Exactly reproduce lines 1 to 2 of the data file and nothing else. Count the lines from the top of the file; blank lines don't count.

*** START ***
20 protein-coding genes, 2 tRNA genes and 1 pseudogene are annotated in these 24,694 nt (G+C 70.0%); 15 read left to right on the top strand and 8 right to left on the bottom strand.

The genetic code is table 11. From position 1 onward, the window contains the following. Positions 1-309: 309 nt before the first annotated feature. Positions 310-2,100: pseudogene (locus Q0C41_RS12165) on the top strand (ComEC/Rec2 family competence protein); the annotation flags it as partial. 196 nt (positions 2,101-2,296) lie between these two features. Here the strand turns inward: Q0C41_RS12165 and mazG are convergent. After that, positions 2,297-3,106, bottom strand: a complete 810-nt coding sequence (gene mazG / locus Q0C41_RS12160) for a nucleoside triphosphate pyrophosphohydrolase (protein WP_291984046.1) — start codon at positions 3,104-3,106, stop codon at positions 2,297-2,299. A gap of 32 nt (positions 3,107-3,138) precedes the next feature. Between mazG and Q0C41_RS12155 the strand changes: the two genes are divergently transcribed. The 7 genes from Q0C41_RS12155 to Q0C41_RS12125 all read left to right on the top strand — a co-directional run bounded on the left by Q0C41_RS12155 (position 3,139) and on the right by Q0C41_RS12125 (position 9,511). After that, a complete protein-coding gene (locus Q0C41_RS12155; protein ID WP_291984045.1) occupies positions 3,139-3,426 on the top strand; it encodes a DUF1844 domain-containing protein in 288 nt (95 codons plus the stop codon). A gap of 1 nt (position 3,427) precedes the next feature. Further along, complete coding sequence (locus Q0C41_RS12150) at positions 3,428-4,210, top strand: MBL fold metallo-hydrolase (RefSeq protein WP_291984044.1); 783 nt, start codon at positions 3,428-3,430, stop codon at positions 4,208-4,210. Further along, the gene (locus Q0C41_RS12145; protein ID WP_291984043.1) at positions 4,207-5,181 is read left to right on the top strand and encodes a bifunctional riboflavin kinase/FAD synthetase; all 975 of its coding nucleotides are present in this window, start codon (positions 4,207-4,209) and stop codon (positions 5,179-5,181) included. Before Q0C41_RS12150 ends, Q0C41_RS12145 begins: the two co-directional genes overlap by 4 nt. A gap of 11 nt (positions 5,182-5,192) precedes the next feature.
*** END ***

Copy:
20 protein-coding genes, 2 tRNA genes and 1 pseudogene are annotated in these 24,694 nt (G+C 70.0%); 15 read left to right on the top strand and 8 right to left on the bottom strand.

The genetic code is table 11. From position 1 onward, the window contains the following. Positions 1-309: 309 nt before the first annotated feature. Positions 310-2,100: pseudogene (locus Q0C41_RS12165) on the top strand (ComEC/Rec2 family competence protein); the annotation flags it as partial. 196 nt (positions 2,101-2,296) lie between these two features. Here the strand turns inward: Q0C41_RS12165 and mazG are convergent. After that, positions 2,297-3,106, bottom strand: a complete 810-nt coding sequence (gene mazG / locus Q0C41_RS12160) for a nucleoside triphosphate pyrophosphohydrolase (protein WP_291984046.1) — start codon at positions 3,104-3,106, stop codon at positions 2,297-2,299. A gap of 32 nt (positions 3,107-3,138) precedes the next feature. Between mazG and Q0C41_RS12155 the strand changes: the two genes are divergently transcribed. The 7 genes from Q0C41_RS12155 to Q0C41_RS12125 all read left to right on the top strand — a co-directional run bounded on the left by Q0C41_RS12155 (position 3,139) and on the right by Q0C41_RS12125 (position 9,511). After that, a complete protein-coding gene (locus Q0C41_RS12155; protein ID WP_291984045.1) occupies positions 3,139-3,426 on the top strand; it encodes a DUF1844 domain-containing protein in 288 nt (95 codons plus the stop codon). A gap of 1 nt (position 3,427) precedes the next feature. Further along, complete coding sequence (locus Q0C41_RS12150) at positions 3,428-4,210, top strand: MBL fold metallo-hydrolase (RefSeq protein WP_291984044.1); 783 nt, start codon at positions 3,428-3,430, stop codon at positions 4,208-4,210. Further along, the gene (locus Q0C41_RS12145; protein ID WP_291984043.1) at positions 4,207-5,181 is read left to right on the top strand and encodes a bifunctional riboflavin kinase/FAD synthetase; all 975 of its coding nucleotides are present in this window, start codon (positions 4,207-4,209) and stop codon (positions 5,179-5,181) included. Before Q0C41_RS12150 ends, Q0C41_RS12145 begins: the two co-directional genes overlap by 4 nt. A gap of 11 nt (positions 5,182-5,192) precedes the next feature.